MMS is the fourth mission in the NASA Solar Terrestrial Probes Program. Goddard built, integrated and tested the four MMS spacecraft and is responsible for overall mission management and operations. The principal investigator for the MMS instrument suite science team is based at the SwRI. Science operations planning and instrument commanding are performed at the MMS Science Operations Center at the University of Colorado Boulder’s Laboratory for Atmospheric and Space Physics. 

The PI for the mission is James Burch of the Southwest Research Institute. The Solving Magnetospheric Acceleration, Reconnection, and Turbulence (SMART) team counts other U.S. institutions as well as partners in Europe and Japan.

Read more about the mission at the MMS Quick Facts sheet at link)

Quoting from the MMS public oureach website:

'MMS will reveal, for the first time, the small-scale three-dimensional structure and dynamics of the elusively thin and fast-moving electron diffusion region. It will do this in both of the key reconnection regions near Earth, where the most energetic events originate.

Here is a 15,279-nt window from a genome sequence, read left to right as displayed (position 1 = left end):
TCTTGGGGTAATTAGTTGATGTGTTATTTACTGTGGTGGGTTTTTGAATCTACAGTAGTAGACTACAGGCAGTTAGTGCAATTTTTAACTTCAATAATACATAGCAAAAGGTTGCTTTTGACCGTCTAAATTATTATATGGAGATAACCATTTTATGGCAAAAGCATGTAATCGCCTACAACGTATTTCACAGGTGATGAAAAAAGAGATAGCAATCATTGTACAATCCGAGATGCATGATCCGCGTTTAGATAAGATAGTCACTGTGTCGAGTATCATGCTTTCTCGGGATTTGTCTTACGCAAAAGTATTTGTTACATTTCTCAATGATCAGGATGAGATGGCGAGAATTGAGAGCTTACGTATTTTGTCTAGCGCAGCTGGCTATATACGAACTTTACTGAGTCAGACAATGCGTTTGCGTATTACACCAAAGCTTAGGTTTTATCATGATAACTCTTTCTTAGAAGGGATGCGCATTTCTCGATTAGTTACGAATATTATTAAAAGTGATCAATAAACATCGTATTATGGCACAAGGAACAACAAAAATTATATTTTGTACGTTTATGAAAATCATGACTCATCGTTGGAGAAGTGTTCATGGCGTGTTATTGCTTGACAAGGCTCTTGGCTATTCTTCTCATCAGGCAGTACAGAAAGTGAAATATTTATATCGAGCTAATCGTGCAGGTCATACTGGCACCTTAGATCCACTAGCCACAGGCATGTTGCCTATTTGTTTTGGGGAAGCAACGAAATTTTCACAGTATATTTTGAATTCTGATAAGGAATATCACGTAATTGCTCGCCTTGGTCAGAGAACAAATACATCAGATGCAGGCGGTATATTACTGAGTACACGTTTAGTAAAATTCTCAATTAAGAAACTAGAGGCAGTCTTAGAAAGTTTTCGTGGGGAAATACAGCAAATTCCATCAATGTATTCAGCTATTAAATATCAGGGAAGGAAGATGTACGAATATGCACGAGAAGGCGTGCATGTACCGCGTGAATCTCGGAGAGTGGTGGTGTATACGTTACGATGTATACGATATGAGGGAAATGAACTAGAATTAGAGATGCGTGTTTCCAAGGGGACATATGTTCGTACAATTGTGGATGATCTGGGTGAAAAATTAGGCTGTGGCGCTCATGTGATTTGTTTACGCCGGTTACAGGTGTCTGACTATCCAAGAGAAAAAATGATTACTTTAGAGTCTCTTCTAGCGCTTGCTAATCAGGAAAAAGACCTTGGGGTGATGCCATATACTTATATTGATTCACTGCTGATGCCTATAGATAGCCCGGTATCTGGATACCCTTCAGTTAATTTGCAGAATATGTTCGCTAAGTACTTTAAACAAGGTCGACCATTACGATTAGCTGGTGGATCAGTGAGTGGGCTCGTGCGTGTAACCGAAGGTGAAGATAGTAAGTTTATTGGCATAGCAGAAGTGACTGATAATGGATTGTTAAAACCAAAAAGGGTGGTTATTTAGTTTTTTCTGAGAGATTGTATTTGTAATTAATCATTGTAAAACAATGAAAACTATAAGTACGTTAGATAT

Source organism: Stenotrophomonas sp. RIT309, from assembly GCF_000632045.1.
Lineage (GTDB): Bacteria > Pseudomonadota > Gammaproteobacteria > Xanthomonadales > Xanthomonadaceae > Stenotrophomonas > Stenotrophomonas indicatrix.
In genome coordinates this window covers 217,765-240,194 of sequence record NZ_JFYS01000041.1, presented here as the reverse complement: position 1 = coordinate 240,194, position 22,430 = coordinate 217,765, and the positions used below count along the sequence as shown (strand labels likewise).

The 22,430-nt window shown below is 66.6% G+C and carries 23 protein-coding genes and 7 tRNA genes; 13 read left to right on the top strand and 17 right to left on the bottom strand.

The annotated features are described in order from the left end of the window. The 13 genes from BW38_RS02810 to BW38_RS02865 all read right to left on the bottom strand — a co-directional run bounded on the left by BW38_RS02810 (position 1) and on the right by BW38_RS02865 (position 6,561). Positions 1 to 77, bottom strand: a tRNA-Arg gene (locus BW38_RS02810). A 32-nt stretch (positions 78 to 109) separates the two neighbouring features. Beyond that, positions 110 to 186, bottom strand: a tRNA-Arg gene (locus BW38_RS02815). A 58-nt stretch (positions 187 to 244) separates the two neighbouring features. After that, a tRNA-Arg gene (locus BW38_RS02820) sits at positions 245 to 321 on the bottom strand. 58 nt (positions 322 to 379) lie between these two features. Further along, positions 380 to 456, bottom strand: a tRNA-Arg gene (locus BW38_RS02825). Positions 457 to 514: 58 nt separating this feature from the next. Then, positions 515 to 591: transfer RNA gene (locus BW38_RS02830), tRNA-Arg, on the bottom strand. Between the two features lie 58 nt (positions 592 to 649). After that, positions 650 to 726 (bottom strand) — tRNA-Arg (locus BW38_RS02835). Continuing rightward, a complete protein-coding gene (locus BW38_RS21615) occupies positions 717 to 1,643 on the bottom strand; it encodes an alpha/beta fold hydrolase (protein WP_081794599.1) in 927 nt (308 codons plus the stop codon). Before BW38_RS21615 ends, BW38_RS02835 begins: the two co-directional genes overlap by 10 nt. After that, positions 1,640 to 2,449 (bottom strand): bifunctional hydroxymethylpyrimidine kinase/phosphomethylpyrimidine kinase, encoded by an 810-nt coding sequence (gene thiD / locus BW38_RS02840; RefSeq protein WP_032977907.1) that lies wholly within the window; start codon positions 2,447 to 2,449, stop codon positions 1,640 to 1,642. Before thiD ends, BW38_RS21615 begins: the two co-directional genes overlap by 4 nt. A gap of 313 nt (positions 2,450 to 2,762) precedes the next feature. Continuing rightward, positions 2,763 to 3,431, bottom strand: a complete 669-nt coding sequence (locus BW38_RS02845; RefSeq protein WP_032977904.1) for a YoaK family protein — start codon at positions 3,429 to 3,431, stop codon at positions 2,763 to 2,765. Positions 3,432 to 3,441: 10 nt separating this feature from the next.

The four identically instrumented MMS spacecraft will fly in an adjustable pyramid-like formation that will allow them to observe the three-dimensional structure of magnetic reconnection. MMS sensors will measure charged particle velocities, as well as electric and magnetic fields, with unprecedented (milliseconds) time resolution and accuracy needed to capture the elusively thin and fast-moving electron diffusion region. MMS probes reconnection of solar and terrestrial magnetic fields in the dayside and nightside of Earth's magnetosphere, the only natural laboratory where it can be directly observed by spacecraft.'